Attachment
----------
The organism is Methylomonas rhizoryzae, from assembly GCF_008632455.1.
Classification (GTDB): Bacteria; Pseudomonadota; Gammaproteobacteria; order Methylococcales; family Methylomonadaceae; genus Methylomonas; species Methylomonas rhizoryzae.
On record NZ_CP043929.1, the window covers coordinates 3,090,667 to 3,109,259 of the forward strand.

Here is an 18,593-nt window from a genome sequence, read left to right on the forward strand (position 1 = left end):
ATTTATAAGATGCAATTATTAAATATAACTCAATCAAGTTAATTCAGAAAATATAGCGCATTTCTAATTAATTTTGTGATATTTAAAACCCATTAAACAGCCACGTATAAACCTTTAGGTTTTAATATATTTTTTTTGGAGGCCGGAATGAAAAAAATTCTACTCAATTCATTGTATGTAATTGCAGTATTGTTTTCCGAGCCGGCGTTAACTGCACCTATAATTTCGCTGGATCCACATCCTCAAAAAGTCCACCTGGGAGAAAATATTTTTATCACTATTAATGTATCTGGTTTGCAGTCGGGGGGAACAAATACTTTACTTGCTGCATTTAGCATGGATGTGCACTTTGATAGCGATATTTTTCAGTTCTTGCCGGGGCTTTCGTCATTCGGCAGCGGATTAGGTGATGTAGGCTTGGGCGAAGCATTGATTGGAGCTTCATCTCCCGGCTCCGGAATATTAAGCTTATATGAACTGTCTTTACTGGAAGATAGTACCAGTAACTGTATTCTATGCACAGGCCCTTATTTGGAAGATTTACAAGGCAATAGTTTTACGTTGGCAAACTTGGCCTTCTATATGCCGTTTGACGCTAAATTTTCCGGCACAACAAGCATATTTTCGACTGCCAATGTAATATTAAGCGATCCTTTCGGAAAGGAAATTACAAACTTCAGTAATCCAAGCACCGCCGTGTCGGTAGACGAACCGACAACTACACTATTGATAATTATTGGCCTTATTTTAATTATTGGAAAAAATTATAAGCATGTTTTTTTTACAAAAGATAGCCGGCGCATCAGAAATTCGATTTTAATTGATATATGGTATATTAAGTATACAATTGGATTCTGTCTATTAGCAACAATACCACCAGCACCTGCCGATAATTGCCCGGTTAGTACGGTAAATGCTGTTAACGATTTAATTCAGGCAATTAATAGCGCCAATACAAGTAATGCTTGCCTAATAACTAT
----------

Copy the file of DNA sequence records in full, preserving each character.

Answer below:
The organism is Methylomonas rhizoryzae, from assembly GCF_008632455.1.
Classification (GTDB): Bacteria; Pseudomonadota; Gammaproteobacteria; order Methylococcales; family Methylomonadaceae; genus Methylomonas; species Methylomonas rhizoryzae.
On record NZ_CP043929.1, the window covers coordinates 3,090,667 to 3,109,259 of the forward strand.

Here is an 18,593-nt window from a genome sequence, read left to right on the forward strand (position 1 = left end):
ATTTATAAGATGCAATTATTAAATATAACTCAATCAAGTTAATTCAGAAAATATAGCGCATTTCTAATTAATTTTGTGATATTTAAAACCCATTAAACAGCCACGTATAAACCTTTAGGTTTTAATATATTTTTTTTGGAGGCCGGAATGAAAAAAATTCTACTCAATTCATTGTATGTAATTGCAGTATTGTTTTCCGAGCCGGCGTTAACTGCACCTATAATTTCGCTGGATCCACATCCTCAAAAAGTCCACCTGGGAGAAAATATTTTTATCACTATTAATGTATCTGGTTTGCAGTCGGGGGGAACAAATACTTTACTTGCTGCATTTAGCATGGATGTGCACTTTGATAGCGATATTTTTCAGTTCTTGCCGGGGCTTTCGTCATTCGGCAGCGGATTAGGTGATGTAGGCTTGGGCGAAGCATTGATTGGAGCTTCATCTCCCGGCTCCGGAATATTAAGCTTATATGAACTGTCTTTACTGGAAGATAGTACCAGTAACTGTATTCTATGCACAGGCCCTTATTTGGAAGATTTACAAGGCAATAGTTTTACGTTGGCAAACTTGGCCTTCTATATGCCGTTTGACGCTAAATTTTCCGGCACAACAAGCATATTTTCGACTGCCAATGTAATATTAAGCGATCCTTTCGGAAAGGAAATTACAAACTTCAGTAATCCAAGCACCGCCGTGTCGGTAGACGAACCGACAACTACACTATTGATAATTATTGGCCTTATTTTAATTATTGGAAAAAATTATAAGCATGTTTTTTTTACAAAAGATAGCCGGCGCATCAGAAATTCGATTTTAATTGATATATGGTATATTAAGTATACAATTGGATTCTGTCTATTAGCAACAATACCACCAGCACCTGCCGATAATTGCCCGGTTAGTACGGTAAATGCTGTTAACGATTTAATTCAGGCAATTAATAGCGCCAATACAAGTAATGCTTGCCTAATAACTAT